Mason City music

The main thing my wife and I did to prepare for our recent trip to Mason City, Iowa was watch the 1962 movie “The Music Man.”

This wasn’t just because my wife loves Shirley Jones and once had a crush on her stepson, David Cassidy. It was also because we wanted to prepare ourselves for the full marching band experience that is known as the annual North Iowa Band Festival.

It all began last winter when we were afflicted by an endless march of blizzards. One day I exclaimed to my wife, “When the weather finally turns nice, we have to get out and do something!” She took this to heart and made plans for us to visit Mason City during the Band Festival.

Here’s a brief rundown of “The Music Man”: a sleazy traveling salesman gets off the train at River City (actually Mason City, but we’ll get to that in a moment). After spending a few hours in town, the salesman tells the credulous townspeople that there is trouble in River City. Specifically, that many of their young men had become engrossed with the sinful pastime known as pool.

The salesman convinces the townspeople that pool is the first step on the road to ruin. As luck would have it, he has the perfect antidote to this iniquity: marching band instruments. This is probably correct. After tromping around all day with a sousaphone, a guy would be too tired to pick up a cue, especially after playing the movie’s most rousing tune, “76 Trombones.”

I won’t spoil the plot but suffice it to say that it involves an unlikely love story and the expression of deep personal feelings via song.

Meredith Willson, who wrote “The Music Man,” was born in his family’s Mason City home in 1902. A musical wunderkind, by age 21 Willson had played the piccolo in John Philip Sousa’s band and was a member of the New York Philharmonic.

I know these things because my wife and I visited Music Square, which is located adjacent to the Willson family’s sprawling home. During our tour of the house, we learned that Willson drew upon his childhood experiences in Mason City when he penned “The Music Man.”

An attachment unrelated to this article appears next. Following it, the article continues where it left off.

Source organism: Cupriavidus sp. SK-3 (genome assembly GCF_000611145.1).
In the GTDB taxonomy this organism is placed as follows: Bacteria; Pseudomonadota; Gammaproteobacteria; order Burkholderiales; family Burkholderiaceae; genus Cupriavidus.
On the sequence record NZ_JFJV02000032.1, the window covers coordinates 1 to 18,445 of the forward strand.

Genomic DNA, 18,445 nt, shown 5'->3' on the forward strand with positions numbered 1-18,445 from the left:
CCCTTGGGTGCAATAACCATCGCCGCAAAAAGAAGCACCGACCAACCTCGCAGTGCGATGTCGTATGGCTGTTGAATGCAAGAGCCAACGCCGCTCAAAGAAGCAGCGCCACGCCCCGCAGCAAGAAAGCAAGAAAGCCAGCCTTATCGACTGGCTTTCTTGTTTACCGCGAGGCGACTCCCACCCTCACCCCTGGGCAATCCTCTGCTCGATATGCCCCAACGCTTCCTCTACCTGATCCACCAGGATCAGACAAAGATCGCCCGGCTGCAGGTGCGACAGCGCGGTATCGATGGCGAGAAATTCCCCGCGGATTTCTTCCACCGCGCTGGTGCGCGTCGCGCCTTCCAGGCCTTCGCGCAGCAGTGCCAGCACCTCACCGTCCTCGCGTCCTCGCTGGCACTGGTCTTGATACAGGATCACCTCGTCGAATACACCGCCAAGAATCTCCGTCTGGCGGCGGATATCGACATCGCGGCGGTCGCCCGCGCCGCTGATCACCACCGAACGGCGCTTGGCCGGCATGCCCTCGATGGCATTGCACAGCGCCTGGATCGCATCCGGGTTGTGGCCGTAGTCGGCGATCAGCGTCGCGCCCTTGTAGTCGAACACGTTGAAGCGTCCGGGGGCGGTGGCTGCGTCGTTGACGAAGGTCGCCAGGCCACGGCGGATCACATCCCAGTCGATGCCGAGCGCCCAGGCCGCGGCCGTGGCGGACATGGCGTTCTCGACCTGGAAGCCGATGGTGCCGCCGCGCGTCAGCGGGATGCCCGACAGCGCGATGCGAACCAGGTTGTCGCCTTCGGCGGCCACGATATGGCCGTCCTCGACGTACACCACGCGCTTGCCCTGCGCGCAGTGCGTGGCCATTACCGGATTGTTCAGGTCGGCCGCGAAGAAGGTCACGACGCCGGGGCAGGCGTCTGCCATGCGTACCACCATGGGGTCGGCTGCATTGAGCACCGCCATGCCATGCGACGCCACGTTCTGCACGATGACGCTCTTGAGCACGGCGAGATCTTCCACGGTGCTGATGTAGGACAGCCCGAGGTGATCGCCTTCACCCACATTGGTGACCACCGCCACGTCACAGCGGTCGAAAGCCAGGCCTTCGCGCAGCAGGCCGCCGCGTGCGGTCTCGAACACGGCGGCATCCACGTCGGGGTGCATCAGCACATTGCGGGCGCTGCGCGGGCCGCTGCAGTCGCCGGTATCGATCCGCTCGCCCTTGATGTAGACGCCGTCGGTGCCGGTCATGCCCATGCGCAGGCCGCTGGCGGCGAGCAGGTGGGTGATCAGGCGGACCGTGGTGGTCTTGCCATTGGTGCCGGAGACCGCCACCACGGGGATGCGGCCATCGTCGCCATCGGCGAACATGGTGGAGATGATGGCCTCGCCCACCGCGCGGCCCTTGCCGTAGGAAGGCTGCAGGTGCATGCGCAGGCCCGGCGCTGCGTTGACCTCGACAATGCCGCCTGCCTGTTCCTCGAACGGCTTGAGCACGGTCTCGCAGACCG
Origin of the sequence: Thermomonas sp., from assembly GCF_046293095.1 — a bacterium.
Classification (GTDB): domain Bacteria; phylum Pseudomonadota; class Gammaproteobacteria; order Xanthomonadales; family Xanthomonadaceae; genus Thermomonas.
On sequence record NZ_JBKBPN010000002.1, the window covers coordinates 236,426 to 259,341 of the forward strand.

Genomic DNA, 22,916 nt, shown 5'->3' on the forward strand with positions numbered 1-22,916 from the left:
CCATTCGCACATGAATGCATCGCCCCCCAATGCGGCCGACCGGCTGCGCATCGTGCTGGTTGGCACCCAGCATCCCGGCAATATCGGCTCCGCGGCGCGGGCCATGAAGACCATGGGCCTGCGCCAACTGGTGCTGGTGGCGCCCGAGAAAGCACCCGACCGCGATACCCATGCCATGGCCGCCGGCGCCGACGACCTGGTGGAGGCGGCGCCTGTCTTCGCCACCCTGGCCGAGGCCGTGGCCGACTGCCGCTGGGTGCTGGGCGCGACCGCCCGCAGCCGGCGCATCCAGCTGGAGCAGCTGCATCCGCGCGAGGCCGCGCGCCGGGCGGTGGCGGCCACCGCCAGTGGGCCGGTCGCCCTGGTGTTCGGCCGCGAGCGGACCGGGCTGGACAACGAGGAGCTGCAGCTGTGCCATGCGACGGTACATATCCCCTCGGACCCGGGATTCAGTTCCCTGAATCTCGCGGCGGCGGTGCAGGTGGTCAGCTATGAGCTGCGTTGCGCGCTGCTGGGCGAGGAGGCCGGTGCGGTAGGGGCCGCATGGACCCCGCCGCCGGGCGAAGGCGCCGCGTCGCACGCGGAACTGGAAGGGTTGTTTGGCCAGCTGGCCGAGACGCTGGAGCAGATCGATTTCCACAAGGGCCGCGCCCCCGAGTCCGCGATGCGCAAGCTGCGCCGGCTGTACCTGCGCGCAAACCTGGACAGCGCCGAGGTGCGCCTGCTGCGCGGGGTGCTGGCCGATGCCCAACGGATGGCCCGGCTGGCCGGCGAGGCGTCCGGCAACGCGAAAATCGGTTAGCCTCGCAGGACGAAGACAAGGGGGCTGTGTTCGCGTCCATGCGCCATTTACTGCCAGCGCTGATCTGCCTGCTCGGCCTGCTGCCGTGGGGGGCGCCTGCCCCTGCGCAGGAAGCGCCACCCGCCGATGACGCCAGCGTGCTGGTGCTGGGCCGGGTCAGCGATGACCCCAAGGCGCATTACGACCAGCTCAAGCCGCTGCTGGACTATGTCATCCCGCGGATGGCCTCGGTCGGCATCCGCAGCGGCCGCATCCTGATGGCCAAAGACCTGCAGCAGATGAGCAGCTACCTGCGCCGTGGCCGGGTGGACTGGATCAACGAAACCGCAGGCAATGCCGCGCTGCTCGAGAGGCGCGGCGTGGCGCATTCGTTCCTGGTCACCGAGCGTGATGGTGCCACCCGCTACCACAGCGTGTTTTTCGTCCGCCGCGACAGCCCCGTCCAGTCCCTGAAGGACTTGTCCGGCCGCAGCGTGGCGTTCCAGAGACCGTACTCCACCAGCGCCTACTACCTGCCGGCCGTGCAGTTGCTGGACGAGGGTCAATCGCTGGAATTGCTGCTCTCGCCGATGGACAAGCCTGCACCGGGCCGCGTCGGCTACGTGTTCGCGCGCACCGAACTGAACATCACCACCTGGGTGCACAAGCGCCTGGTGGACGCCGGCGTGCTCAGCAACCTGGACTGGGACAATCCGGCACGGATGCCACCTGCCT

In 1957, after many years of struggle, Willson’s musical made it to Broadway. It was so successful that it was made into a movie a few years later.

Primed with this knowledge, my wife and eagerly looked forward to the parade. The Mason City High School band was among the first in the parade and were playing, appropriately, “76 Trombones.”

Some of the marching bands sported Technicolor uniforms and enough plumage to make an ostrich jealous. Other bands simply wore T-shirts and shorts. This being farm country, one of the more flamboyant bands was followed by a float that featured a grain bin.

Marching band music wasn’t the only auditory treat we enjoyed. A stage had been set up in the park across from our hotel. By taking just a short stroll, we were able to experience the musical stylings of the Mason City High School jazz band and a pair of guys who performed tributes to Elton John and Billy Joel.

The weather was outstanding, and the park was as lush as Eden. The succulent aromas of food cooking over open fire proved too tempting, so my wife and I indulged in meat on a stick. The squeals of kids taking rides in a nearby street carnival made it feel as if we were spending a day at the state fair. The unbelievably pleasant conditions made winter’s blizzards seem like a distant nightmare.

The main attraction on the second night of the Band Festival was a concert by a young lady named Morgan Myles. I was vaguely aware of Ms. Myles and her stint on the TV show “The Voice.” My wife and I listened to several of her songs on YouTube and were impressed by her talent.

One afternoon we were returning to our hotel when we noticed a professional photographer taking pictures of a young lady.

Morgan Myles was in the midst of a photo shoot.

Ms. Myles, the photographer, and two assistants walked into our hotel’s lobby moments ahead of us. The photographer directed Ms. Myles up to the mezzanine and its grand piano.

Ms. Myles sat at the keyboard and posed for photos. She instinctively began to tickle the keys and sing.

My wife and I and anyone within earshot of the mezzanine were thus treated to a private performance of “Always Remember Us This Way” by Morgan Myles.

Which was very appropriate because I will always remember Mason City that way.

— Jerry’s book, Dear County Agent Guy, is available at http://Workman.com and in bookstores nationwide


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